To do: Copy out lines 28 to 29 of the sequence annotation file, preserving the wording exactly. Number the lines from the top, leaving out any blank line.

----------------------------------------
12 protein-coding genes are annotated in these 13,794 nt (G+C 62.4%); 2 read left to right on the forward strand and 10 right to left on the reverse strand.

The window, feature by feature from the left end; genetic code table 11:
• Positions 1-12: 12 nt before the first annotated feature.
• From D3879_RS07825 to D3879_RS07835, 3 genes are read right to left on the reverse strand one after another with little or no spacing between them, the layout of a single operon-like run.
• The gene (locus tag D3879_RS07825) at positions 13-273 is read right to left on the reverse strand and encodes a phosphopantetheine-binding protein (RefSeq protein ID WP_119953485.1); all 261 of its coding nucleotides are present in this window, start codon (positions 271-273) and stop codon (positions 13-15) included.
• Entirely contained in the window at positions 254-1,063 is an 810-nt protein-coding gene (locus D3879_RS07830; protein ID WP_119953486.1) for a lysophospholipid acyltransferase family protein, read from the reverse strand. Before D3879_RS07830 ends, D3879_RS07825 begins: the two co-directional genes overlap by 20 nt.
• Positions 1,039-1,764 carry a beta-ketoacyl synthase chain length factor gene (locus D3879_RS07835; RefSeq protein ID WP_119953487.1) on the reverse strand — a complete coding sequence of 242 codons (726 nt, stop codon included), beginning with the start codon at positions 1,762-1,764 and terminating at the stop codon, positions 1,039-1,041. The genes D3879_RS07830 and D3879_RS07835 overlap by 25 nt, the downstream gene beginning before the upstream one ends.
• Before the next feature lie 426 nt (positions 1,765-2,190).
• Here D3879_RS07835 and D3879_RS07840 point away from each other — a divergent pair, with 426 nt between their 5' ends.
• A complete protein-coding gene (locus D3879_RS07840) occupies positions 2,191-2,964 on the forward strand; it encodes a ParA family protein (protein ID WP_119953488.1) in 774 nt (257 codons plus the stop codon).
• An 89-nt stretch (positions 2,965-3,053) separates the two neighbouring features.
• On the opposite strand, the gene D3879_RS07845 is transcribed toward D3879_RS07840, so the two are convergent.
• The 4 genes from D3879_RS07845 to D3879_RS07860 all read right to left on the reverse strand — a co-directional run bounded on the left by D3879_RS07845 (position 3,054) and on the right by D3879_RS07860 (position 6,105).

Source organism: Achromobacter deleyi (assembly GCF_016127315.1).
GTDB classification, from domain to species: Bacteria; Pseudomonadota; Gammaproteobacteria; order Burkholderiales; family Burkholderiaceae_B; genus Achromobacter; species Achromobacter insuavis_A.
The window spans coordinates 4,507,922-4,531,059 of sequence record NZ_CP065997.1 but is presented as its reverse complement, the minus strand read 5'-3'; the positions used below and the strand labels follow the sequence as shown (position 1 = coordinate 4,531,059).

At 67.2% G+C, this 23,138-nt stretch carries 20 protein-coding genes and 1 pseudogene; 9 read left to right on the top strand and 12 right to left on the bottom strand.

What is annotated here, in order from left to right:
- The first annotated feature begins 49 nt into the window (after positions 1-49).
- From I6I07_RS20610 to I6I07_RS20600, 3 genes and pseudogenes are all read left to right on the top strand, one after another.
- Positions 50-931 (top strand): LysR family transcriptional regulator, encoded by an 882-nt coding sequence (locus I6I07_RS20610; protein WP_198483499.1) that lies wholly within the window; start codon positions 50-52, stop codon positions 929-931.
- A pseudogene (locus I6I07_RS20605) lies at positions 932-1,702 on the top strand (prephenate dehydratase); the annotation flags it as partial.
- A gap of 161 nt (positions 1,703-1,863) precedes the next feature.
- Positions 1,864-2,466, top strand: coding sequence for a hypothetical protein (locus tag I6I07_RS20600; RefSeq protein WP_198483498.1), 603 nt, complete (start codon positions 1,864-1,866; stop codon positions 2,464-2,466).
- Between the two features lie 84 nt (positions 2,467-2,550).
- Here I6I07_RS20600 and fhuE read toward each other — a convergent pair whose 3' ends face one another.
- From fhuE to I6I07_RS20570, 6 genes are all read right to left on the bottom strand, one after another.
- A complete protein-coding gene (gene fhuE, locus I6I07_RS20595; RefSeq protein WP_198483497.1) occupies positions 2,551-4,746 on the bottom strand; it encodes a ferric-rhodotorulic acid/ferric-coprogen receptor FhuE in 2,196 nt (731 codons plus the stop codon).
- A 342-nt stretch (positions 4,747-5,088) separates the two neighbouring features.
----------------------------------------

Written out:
- A complete protein-coding gene (gene fhuE, locus I6I07_RS20595; RefSeq protein WP_198483497.1) occupies positions 2,551-4,746 on the bottom strand; it encodes a ferric-rhodotorulic acid/ferric-coprogen receptor FhuE in 2,196 nt (731 codons plus the stop codon).
- A 342-nt stretch (positions 4,747-5,088) separates the two neighbouring features.